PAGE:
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Woman Lag as Patent Holders

At Patently-O, Dennis Crouch looks into women as patent holders. He finds that, historically, only a very small number of women have obtained patents. Data from historical studies, he reports, shows:

  • 1790 to 1895: About 1% were granted to women.
  • 1905 to 1921: About 1.4% were granted to women.
  • 1954: 1.5% of issued patents included women inventors.
  • 1977: 2.6% listed one or more women as inventors.
  • 1996: 9.2% listed one or more women as inventors.

He conducted his own study of patents issued in 2006 and found not a single woman among the top 100 patent holders. This data suggests an "easy" conclusion, Crouch says:

Our patent system is not driving innovation amongst women to any significant degree.  A recent Science article teases this out in two-ways (with a focus on academic science): (1) there are more men than women working in scientific academic fields; (2) the men working science file patents at a much greater rate than do the women.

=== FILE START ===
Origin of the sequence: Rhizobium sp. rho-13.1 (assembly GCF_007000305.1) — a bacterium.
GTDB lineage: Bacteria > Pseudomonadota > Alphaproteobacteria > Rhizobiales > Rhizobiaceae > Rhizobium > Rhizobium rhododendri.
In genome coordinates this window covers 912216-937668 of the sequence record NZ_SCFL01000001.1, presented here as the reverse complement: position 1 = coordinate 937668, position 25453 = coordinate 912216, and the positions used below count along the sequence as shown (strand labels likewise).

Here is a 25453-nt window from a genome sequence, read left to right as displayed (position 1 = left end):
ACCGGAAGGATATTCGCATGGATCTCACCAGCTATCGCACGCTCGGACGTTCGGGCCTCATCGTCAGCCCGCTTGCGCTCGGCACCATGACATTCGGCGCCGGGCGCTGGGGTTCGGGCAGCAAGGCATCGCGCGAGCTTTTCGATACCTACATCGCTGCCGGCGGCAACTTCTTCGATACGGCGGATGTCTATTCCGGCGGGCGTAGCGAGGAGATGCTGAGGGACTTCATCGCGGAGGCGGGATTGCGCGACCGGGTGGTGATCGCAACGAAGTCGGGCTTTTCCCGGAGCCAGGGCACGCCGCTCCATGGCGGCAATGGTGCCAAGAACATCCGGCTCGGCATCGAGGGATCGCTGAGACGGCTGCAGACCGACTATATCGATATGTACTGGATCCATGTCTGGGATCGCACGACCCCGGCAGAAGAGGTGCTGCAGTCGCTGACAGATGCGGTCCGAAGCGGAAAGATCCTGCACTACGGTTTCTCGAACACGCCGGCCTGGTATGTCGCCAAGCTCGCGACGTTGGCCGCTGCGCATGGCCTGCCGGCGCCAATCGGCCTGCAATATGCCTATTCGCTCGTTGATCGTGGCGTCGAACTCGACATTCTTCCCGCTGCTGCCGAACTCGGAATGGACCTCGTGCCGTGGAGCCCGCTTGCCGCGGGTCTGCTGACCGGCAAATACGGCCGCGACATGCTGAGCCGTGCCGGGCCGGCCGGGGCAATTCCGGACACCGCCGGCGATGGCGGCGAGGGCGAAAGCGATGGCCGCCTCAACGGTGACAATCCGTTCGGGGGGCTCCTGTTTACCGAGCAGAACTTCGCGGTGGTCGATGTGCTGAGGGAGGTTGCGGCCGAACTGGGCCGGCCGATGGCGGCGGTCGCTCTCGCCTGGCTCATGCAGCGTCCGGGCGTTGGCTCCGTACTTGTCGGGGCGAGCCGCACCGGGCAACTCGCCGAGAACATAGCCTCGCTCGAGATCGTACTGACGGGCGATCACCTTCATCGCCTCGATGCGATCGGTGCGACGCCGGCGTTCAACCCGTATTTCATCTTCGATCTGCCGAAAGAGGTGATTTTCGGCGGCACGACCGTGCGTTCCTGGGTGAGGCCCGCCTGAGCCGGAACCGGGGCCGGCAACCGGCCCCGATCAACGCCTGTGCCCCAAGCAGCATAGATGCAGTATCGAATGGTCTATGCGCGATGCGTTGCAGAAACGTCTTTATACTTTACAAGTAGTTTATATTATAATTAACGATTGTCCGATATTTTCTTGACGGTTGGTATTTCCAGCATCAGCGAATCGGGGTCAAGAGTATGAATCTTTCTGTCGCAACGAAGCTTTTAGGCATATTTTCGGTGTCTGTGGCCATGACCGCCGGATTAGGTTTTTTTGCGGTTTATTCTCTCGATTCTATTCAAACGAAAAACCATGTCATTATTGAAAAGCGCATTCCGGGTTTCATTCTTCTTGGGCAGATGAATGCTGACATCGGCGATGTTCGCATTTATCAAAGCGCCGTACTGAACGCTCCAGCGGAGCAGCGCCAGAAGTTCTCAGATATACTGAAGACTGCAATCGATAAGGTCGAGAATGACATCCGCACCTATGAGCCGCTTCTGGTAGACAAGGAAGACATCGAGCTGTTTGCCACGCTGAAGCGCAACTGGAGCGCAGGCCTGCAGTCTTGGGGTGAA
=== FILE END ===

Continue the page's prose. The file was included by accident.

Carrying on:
What incentives, Crouch wonders, would encourage more women inventors to enter the field? More importantly, he asks, "What barriers are in place today that work against woman inventors?"

Posted by Robert J. Ambrogi on December 22, 2006 at 03:48 PM | Permalink | Comments (1)


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